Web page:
The English Electric prototype DP1 entered service with British Rail (BR) in October 1955. Although officially numbered DP1 (Diesel Prototype 1), this was never carried on the locomotive, it being emblazoned instead with the word DELTIC in large cream letters on its powder-blue sides. Plans to name the locomotive Enterprise
never came to fruition and it was forever known to everyone simply as ‘Deltic’.
The locomotive first saw service on the London Euston-Liverpool Lime Street route on the London Midland Region of British Railways (BR). However, the intention soon became apparent for the need to electrify the major routes on that region. In January 1959 DP1 was moved to the Eastern Region, which wanted to test the locomotive on its East Coast Mainline (ECML) express services between London King's Cross and Doncaster.
A severe phasing gear oil leak saw the locomotive declared a failure In November 1960 which ultimately resulted in DP1 being withdrawn officially in March 1961, by which time the production Class 55 locomotives were coming into service. It was returned to the English Electric Vulcan Foundry having completed 450,000 successful miles in service. A project to repair the locomotive and move it to Canada for trials and hopes of an export order came to nothing and instead following storage it was donated to the Science Museum in London as part of its transport exhibition.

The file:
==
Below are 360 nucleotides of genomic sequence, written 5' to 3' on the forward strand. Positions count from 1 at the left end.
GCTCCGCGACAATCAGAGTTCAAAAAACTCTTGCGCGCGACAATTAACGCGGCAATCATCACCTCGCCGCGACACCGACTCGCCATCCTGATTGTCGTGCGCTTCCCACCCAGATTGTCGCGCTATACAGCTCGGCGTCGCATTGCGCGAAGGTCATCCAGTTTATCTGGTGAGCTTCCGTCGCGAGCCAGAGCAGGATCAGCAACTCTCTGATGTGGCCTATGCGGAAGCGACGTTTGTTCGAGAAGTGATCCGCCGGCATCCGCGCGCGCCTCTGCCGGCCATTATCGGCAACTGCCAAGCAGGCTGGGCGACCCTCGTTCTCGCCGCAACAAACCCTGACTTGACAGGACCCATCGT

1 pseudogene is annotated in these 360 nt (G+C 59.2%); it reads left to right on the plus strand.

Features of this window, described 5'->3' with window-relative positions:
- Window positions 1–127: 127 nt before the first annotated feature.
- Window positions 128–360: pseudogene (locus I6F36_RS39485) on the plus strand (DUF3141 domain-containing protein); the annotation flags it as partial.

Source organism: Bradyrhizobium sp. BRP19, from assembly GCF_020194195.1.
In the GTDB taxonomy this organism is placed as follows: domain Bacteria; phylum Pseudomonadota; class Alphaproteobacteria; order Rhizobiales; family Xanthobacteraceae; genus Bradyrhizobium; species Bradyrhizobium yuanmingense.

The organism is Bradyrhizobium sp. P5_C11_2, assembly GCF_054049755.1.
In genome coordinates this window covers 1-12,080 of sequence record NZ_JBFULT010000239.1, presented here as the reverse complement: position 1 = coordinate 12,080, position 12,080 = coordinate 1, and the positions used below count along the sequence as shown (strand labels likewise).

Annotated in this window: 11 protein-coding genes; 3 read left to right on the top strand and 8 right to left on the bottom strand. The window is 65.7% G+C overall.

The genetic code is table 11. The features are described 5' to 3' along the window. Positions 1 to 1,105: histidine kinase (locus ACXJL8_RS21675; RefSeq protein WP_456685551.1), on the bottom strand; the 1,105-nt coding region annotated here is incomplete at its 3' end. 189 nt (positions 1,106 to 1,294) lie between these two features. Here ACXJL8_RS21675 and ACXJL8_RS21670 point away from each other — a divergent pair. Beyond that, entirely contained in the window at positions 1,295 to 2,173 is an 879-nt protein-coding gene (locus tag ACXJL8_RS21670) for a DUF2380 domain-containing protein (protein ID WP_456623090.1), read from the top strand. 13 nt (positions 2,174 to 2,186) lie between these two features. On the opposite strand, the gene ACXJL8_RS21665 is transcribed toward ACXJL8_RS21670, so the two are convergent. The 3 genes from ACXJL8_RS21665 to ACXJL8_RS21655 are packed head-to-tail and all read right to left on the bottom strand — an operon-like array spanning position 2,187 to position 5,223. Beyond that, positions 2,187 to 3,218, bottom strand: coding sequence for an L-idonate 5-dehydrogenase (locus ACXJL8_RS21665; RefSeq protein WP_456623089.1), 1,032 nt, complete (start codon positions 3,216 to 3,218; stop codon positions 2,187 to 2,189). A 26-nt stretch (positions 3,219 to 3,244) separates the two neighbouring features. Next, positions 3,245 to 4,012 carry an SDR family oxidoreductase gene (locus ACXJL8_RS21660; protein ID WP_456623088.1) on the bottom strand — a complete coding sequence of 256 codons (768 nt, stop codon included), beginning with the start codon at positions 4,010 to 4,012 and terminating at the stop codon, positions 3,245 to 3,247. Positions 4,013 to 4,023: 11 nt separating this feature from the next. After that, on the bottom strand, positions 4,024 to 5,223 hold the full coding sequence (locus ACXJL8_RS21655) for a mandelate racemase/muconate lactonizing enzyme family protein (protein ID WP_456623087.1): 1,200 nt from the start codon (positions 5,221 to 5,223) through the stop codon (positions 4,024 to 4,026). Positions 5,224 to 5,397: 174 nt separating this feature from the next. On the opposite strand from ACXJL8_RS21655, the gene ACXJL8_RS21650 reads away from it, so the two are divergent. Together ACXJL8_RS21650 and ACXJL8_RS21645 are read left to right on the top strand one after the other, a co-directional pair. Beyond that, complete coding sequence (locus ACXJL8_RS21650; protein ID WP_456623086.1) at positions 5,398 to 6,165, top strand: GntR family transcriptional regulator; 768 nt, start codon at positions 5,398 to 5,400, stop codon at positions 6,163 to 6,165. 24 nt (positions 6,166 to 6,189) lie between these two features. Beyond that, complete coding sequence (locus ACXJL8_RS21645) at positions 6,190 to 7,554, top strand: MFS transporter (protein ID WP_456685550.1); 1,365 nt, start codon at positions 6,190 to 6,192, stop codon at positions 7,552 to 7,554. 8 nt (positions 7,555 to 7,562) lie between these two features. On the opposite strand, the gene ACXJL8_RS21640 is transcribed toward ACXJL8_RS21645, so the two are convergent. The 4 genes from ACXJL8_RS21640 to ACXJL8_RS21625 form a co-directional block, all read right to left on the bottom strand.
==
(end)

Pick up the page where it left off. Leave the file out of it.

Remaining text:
A review of the museums collection in the 1980s led to a new home being sought and it was the National Railway Museum
(NRM) in York that provided accommodation for the locomotive, arriving there in October 1993. The locomotive now resides in the sister site of the NRM in Shildon, County Durham.